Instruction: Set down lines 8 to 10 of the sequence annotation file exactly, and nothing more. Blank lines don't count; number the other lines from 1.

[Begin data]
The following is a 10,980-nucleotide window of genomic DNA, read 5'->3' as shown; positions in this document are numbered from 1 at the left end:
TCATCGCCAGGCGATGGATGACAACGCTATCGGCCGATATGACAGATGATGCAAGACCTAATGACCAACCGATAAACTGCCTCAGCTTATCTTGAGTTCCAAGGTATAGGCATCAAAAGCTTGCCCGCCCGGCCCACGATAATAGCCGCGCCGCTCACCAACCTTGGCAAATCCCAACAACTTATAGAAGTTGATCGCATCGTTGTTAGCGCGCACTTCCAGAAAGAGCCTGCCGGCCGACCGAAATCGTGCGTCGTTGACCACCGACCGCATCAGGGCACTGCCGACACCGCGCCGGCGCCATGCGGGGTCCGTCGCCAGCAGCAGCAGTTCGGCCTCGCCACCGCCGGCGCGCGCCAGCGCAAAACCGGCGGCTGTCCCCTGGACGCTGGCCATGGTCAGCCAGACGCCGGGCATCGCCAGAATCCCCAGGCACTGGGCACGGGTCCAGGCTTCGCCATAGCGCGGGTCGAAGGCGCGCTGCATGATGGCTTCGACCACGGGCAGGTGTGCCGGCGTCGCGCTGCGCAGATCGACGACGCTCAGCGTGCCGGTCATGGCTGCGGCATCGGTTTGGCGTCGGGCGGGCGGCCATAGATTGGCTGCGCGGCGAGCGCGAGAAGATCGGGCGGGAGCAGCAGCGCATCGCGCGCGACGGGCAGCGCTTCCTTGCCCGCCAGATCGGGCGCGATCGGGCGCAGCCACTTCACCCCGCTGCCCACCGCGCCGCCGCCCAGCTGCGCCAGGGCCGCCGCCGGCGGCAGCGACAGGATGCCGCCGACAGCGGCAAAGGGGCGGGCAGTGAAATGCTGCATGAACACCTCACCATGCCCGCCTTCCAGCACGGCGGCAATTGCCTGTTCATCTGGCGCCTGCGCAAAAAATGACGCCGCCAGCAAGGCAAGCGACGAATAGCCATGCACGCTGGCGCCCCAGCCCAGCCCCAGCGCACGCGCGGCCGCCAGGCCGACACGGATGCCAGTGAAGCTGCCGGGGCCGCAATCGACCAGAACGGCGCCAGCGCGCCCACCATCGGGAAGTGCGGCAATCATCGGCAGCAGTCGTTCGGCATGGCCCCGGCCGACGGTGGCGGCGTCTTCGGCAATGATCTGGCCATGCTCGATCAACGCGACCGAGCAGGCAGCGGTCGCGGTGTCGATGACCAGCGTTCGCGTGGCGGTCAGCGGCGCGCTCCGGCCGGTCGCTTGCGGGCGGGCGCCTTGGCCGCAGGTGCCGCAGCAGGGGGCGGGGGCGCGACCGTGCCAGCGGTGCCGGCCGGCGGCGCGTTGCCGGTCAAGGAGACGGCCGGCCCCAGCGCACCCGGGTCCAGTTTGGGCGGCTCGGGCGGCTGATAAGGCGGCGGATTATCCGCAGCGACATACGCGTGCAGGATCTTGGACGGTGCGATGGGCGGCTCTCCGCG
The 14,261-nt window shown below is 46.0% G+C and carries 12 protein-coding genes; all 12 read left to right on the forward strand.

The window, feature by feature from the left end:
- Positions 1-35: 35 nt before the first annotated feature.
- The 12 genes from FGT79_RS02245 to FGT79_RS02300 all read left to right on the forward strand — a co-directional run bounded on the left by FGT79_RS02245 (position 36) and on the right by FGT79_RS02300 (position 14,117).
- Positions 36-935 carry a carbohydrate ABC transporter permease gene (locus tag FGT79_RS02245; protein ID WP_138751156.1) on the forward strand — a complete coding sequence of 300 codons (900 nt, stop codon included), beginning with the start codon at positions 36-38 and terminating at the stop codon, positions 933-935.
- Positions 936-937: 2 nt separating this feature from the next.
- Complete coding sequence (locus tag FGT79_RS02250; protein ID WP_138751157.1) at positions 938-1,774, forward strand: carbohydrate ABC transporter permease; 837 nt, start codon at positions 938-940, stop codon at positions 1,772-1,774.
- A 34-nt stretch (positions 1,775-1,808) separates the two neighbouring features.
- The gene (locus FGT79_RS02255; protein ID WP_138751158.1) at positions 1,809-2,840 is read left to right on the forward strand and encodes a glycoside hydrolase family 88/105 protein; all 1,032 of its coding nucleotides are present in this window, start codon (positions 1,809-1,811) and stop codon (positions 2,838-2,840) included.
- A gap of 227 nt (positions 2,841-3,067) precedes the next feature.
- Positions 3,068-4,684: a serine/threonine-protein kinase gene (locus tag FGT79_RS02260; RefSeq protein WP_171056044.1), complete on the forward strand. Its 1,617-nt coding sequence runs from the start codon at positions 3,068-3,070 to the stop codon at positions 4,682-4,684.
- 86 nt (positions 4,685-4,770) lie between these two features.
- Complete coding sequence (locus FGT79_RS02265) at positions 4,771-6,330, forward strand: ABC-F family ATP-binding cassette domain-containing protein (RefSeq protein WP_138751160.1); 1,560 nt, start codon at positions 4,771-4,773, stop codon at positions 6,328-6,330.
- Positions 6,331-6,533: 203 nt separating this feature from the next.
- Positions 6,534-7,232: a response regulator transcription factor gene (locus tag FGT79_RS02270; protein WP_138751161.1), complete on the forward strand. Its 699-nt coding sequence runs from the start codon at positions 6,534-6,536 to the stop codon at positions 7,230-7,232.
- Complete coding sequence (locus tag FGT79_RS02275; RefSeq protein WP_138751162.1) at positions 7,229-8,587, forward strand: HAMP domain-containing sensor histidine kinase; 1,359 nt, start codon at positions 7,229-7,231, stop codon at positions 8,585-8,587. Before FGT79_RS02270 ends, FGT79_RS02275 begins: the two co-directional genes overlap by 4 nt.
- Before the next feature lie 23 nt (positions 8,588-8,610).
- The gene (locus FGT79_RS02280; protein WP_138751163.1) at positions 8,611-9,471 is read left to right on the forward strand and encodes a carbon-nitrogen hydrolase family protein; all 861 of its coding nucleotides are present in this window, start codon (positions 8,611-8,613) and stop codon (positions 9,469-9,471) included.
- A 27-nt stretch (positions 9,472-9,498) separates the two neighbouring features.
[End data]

- Positions 936-937: 2 nt separating this feature from the next.
- Complete coding sequence (locus tag FGT79_RS02250; protein ID WP_138751157.1) at positions 938-1,774, forward strand: carbohydrate ABC transporter permease; 837 nt, start codon at positions 938-940, stop codon at positions 1,772-1,774.
- A 34-nt stretch (positions 1,775-1,808) separates the two neighbouring features.